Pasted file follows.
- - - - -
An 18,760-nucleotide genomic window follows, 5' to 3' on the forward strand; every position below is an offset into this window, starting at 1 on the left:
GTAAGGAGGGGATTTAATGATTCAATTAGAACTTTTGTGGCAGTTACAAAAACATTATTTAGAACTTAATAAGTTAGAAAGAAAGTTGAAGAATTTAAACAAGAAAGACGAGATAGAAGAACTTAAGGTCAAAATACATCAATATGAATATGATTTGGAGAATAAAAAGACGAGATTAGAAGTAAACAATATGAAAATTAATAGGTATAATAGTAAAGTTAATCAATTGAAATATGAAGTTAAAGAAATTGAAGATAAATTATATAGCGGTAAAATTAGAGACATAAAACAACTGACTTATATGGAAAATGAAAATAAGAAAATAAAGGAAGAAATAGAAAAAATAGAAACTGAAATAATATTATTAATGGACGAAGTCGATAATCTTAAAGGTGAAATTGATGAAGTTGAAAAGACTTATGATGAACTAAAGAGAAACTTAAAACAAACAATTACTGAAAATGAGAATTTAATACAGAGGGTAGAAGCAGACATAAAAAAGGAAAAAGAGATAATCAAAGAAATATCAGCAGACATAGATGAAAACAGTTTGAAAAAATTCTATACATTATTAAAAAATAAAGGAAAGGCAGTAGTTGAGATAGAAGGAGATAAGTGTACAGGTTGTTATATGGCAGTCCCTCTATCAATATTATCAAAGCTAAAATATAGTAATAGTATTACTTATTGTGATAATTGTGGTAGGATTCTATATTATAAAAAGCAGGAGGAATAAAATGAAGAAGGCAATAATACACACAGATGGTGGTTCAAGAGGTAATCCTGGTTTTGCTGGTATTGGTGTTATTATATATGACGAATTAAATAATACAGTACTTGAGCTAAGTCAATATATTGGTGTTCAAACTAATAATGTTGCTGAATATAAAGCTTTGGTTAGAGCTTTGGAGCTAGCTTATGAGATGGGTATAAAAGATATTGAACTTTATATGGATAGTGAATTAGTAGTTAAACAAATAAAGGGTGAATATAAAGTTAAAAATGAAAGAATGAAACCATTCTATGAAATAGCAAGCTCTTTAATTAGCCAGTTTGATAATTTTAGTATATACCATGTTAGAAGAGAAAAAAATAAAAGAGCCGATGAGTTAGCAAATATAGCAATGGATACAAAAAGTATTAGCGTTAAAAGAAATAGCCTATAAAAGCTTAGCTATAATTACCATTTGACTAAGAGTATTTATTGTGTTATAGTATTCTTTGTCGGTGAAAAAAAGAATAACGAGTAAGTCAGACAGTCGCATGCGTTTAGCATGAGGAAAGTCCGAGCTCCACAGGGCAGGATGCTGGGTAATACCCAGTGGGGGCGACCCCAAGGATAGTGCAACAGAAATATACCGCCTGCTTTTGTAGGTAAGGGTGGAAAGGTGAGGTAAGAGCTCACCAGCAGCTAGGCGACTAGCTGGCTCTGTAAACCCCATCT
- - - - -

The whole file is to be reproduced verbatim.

An 18,760-nucleotide genomic window follows, 5' to 3' on the forward strand; every position below is an offset into this window, starting at 1 on the left:
GTAAGGAGGGGATTTAATGATTCAATTAGAACTTTTGTGGCAGTTACAAAAACATTATTTAGAACTTAATAAGTTAGAAAGAAAGTTGAAGAATTTAAACAAGAAAGACGAGATAGAAGAACTTAAGGTCAAAATACATCAATATGAATATGATTTGGAGAATAAAAAGACGAGATTAGAAGTAAACAATATGAAAATTAATAGGTATAATAGTAAAGTTAATCAATTGAAATATGAAGTTAAAGAAATTGAAGATAAATTATATAGCGGTAAAATTAGAGACATAAAACAACTGACTTATATGGAAAATGAAAATAAGAAAATAAAGGAAGAAATAGAAAAAATAGAAACTGAAATAATATTATTAATGGACGAAGTCGATAATCTTAAAGGTGAAATTGATGAAGTTGAAAAGACTTATGATGAACTAAAGAGAAACTTAAAACAAACAATTACTGAAAATGAGAATTTAATACAGAGGGTAGAAGCAGACATAAAAAAGGAAAAAGAGATAATCAAAGAAATATCAGCAGACATAGATGAAAACAGTTTGAAAAAATTCTATACATTATTAAAAAATAAAGGAAAGGCAGTAGTTGAGATAGAAGGAGATAAGTGTACAGGTTGTTATATGGCAGTCCCTCTATCAATATTATCAAAGCTAAAATATAGTAATAGTATTACTTATTGTGATAATTGTGGTAGGATTCTATATTATAAAAAGCAGGAGGAATAAAATGAAGAAGGCAATAATACACACAGATGGTGGTTCAAGAGGTAATCCTGGTTTTGCTGGTATTGGTGTTATTATATATGACGAATTAAATAATACAGTACTTGAGCTAAGTCAATATATTGGTGTTCAAACTAATAATGTTGCTGAATATAAAGCTTTGGTTAGAGCTTTGGAGCTAGCTTATGAGATGGGTATAAAAGATATTGAACTTTATATGGATAGTGAATTAGTAGTTAAACAAATAAAGGGTGAATATAAAGTTAAAAATGAAAGAATGAAACCATTCTATGAAATAGCAAGCTCTTTAATTAGCCAGTTTGATAATTTTAGTATATACCATGTTAGAAGAGAAAAAAATAAAAGAGCCGATGAGTTAGCAAATATAGCAATGGATACAAAAAGTATTAGCGTTAAAAGAAATAGCCTATAAAAGCTTAGCTATAATTACCATTTGACTAAGAGTATTTATTGTGTTATAGTATTCTTTGTCGGTGAAAAAAAGAATAACGAGTAAGTCAGACAGTCGCATGCGTTTAGCATGAGGAAAGTCCGAGCTCCACAGGGCAGGATGCTGGGTAATACCCAGTGGGGGCGACCCCAAGGATAGTGCAACAGAAATATACCGCCTGCTTTTGTAGGTAAGGGTGGAAAGGTGAGGTAAGAGCTCACCAGCAGCTAGGCGACTAGCTGGCTCTGTAAACCCCATCT